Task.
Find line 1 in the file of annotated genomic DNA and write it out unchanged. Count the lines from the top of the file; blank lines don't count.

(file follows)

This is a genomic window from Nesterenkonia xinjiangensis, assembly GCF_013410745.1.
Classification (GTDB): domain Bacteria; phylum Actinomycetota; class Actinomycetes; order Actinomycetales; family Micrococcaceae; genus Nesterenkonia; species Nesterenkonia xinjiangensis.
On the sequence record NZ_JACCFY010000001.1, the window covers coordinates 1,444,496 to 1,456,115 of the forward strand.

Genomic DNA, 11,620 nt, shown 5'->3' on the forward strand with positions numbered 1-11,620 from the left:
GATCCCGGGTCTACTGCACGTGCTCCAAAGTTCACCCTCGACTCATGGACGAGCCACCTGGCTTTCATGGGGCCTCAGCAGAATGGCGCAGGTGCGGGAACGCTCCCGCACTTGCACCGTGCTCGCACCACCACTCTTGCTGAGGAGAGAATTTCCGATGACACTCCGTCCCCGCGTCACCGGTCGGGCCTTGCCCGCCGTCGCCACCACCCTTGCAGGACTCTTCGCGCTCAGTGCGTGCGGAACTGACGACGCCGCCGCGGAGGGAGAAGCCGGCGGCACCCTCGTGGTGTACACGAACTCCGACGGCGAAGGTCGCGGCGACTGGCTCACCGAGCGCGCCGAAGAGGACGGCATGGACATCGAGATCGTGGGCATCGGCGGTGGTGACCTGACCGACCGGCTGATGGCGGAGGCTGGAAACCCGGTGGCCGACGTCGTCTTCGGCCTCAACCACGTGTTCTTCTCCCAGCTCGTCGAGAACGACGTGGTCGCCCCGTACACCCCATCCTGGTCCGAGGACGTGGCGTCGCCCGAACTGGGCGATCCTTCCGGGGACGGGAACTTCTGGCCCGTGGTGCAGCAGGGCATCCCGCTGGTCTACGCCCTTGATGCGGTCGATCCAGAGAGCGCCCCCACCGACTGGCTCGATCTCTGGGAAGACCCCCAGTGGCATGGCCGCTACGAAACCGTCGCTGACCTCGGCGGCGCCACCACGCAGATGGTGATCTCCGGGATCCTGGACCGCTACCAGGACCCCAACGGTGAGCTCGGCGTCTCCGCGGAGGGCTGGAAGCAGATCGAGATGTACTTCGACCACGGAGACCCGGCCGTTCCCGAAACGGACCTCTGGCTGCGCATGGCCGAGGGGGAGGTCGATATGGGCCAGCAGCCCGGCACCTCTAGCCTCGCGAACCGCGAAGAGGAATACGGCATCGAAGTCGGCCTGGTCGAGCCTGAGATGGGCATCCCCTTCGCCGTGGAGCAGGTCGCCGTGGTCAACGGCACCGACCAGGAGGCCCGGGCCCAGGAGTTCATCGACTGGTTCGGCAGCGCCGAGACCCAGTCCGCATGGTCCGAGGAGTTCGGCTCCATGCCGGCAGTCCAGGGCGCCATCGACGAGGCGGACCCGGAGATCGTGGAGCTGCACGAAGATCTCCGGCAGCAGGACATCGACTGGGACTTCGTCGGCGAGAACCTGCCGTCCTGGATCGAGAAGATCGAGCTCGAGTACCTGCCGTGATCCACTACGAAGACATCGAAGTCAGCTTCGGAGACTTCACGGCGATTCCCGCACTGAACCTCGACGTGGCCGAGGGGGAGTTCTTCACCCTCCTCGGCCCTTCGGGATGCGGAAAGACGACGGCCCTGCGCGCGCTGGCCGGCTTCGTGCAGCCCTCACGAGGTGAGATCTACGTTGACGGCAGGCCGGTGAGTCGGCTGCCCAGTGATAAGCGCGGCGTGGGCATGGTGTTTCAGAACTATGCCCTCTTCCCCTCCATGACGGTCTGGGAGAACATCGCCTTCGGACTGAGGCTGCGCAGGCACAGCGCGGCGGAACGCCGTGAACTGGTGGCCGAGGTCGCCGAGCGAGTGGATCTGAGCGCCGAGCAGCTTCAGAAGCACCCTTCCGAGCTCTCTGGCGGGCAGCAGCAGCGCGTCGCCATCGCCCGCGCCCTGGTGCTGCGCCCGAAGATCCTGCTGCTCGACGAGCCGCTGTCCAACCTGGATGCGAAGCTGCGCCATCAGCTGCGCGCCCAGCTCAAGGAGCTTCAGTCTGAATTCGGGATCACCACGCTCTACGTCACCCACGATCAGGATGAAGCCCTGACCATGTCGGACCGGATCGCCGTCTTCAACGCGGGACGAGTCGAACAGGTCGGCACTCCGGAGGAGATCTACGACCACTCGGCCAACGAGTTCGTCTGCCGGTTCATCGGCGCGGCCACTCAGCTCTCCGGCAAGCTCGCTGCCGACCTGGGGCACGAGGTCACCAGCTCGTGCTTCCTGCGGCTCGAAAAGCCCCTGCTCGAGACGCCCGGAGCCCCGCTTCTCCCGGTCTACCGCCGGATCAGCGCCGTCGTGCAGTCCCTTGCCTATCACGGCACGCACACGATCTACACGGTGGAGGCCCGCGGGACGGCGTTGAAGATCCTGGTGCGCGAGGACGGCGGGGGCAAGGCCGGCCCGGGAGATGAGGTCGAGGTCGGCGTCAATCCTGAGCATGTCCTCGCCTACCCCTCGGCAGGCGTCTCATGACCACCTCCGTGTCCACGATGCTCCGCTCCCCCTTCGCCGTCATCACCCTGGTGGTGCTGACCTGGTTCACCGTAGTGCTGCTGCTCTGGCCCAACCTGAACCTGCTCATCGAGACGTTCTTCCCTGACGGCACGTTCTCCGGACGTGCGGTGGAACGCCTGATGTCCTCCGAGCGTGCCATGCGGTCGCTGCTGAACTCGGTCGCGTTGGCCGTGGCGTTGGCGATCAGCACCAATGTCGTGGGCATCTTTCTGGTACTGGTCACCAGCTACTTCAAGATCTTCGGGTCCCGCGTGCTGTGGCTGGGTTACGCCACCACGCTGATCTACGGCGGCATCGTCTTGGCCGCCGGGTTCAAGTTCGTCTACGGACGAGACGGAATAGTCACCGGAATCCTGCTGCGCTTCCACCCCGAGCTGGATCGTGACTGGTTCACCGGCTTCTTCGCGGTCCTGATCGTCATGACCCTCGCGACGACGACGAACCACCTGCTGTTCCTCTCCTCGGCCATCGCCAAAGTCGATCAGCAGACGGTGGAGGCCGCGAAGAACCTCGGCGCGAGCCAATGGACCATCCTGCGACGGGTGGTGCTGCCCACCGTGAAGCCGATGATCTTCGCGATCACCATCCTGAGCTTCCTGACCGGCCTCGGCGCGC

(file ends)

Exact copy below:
This is a genomic window from Nesterenkonia xinjiangensis, assembly GCF_013410745.1.